Sport & Auto
- About Future
- Digital Future
- Cookies Policy
- Terms & Conditions
- Investor Relations
- Contact Future
Hyper-aggressive position for the sprint lead-out
How much air pressure pros use at the Tour de France
National theme bike for Tour's lone Japanese rider
Teams bringing multiple models of sponsor bikes
The Australian Sports Anti-Doping Authority (ASADA) has suspended a rider for two years for having...
The Australian Sports Anti-Doping Authority (ASADA) has suspended a rider for two years for having used prohibited substances in 2003 and 2004, although he never returned a positive test. Mark Roland accepted the ban and will be eligible to ride again in April 2010.
Roland, 30, was a stagiaire with Landbouwkrediet-Colnago in 2001 and Palmans-Collstrop in 2002, before riding for the Giant Asia Racing Team in 2003. He was found to have used human growth hormone on two occasions in 2003 and the anabolic steroid Dehydroepiandrosterone (DHEA) twice in 2003 and once in 2004. The violations fall within the World Anti-Doping Agency's eight years statute of limitations.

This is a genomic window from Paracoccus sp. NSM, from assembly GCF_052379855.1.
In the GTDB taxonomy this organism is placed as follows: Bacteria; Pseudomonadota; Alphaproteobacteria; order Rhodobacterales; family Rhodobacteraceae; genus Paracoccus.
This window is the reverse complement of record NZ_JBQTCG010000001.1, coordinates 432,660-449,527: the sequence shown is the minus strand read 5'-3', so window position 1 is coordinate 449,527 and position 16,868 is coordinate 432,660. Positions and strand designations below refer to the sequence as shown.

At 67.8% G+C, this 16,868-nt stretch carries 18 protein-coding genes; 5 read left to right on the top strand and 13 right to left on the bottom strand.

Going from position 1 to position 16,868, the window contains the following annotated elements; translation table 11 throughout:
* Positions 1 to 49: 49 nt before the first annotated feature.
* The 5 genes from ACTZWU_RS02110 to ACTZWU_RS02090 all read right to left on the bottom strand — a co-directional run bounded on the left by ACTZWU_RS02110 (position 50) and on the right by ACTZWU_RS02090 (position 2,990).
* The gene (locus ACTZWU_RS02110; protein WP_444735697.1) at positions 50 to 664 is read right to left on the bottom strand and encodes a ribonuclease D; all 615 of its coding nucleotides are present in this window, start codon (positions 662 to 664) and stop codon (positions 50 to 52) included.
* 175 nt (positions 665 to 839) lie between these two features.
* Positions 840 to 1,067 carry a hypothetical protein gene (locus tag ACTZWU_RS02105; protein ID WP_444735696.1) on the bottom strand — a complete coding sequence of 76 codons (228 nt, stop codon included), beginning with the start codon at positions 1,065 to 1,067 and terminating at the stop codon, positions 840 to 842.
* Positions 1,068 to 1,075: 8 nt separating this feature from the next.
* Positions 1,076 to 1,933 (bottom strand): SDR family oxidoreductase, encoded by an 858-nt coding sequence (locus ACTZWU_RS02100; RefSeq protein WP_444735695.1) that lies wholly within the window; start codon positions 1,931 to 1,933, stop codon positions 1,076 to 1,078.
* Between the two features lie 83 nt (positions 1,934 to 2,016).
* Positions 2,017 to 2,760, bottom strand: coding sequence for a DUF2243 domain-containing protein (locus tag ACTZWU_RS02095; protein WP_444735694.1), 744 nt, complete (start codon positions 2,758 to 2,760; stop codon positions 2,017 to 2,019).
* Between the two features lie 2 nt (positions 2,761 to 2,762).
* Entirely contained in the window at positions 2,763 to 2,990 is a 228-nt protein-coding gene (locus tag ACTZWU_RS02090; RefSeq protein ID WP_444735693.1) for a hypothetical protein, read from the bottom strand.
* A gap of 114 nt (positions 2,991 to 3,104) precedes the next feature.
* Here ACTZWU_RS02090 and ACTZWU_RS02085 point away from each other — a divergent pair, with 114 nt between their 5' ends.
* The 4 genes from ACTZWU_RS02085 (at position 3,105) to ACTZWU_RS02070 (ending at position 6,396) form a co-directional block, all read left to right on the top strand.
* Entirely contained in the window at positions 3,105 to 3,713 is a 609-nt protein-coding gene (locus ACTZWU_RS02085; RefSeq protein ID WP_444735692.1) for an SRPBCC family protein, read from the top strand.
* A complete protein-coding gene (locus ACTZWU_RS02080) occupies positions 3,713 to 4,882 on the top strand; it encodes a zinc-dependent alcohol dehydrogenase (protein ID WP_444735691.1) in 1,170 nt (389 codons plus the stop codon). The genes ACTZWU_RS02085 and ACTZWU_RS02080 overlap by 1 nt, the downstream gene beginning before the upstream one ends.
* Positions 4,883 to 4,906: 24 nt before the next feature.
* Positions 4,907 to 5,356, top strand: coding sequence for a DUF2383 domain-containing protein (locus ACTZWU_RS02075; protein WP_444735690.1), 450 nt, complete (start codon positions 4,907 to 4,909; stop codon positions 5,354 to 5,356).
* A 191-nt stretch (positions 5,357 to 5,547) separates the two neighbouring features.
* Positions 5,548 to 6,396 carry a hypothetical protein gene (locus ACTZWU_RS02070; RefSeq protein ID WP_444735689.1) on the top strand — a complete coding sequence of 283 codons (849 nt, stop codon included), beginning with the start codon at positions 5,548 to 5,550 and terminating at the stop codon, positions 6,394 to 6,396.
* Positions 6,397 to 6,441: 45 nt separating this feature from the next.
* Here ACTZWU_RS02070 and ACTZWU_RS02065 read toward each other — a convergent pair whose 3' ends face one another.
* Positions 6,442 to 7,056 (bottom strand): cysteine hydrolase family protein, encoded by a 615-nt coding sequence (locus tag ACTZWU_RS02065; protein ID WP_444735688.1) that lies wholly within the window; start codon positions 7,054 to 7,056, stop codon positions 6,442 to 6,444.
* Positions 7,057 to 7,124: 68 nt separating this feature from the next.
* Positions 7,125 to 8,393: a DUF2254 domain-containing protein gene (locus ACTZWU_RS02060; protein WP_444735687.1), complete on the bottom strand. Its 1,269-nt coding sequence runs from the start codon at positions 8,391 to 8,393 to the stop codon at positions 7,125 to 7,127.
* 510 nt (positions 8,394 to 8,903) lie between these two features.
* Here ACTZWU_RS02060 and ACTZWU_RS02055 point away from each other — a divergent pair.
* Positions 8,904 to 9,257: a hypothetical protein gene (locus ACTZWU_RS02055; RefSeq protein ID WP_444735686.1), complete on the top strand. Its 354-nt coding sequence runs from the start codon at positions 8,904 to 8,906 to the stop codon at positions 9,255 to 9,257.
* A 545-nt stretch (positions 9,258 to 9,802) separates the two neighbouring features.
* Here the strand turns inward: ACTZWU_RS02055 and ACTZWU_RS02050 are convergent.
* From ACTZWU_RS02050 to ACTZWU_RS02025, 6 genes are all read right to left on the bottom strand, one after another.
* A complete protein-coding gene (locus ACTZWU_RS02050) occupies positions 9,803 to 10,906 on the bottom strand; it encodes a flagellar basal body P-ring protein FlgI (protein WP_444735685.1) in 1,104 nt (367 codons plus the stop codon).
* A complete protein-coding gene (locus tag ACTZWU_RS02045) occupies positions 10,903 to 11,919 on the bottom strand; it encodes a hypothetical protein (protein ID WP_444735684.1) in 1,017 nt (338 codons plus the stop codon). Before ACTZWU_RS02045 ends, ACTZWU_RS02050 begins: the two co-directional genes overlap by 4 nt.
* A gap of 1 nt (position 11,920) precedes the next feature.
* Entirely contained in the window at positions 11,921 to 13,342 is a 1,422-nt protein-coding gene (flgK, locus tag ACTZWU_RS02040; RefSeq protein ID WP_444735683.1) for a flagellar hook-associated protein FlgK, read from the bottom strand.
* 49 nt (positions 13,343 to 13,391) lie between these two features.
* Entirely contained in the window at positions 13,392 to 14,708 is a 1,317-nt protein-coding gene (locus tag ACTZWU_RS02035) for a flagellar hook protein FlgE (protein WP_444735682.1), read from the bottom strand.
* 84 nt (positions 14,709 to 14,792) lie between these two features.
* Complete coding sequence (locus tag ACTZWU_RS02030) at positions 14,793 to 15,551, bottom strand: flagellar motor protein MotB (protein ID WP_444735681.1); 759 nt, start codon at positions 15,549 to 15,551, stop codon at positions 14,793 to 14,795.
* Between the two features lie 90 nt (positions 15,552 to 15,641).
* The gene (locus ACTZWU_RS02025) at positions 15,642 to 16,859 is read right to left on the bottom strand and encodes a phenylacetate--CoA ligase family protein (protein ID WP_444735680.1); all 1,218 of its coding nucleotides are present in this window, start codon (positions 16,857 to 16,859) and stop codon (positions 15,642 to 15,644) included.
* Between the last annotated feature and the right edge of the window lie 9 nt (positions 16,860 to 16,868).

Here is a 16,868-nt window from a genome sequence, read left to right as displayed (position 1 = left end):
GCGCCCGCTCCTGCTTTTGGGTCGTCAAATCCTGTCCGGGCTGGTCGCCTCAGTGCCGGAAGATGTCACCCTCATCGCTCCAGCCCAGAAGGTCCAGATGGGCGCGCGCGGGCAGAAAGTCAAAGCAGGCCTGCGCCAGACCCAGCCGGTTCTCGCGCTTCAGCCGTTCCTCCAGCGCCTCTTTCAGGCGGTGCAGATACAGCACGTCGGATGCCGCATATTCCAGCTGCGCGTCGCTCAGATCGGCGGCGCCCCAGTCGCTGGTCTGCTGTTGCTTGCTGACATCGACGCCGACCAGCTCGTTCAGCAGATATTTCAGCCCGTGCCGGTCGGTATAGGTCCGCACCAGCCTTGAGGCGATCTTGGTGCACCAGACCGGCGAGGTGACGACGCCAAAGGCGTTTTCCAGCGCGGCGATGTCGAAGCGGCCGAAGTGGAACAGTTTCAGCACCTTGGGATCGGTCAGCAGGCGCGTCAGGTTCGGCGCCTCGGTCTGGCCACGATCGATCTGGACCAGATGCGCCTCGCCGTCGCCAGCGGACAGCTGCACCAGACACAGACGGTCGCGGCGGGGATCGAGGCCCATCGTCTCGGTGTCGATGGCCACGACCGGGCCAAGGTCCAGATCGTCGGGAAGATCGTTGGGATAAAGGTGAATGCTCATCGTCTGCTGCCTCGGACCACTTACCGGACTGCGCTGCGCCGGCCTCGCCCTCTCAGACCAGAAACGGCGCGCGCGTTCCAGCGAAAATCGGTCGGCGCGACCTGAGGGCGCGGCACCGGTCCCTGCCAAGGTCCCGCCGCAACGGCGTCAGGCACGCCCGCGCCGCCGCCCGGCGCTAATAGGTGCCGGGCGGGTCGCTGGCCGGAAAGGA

"This sanction clearly illustrates that athletes do not need to return a positive test to be found to have violated anti-doping rules," ASADA Chairman Richard Ings said. "In this case ASADA investigators, working in partnership with other government agencies, identified and prosecuted a serious doping violation that could not have been detected through normal testing procedures."
Roland continued to ride for local Australian teams and clubs through April of this year. He has been ordered to forfeit all competitions from August 27, 2003, when he first used the human growth hormone, through his last competition on April 25 of this year. He will be eligible to start competing again on April 24, 2010.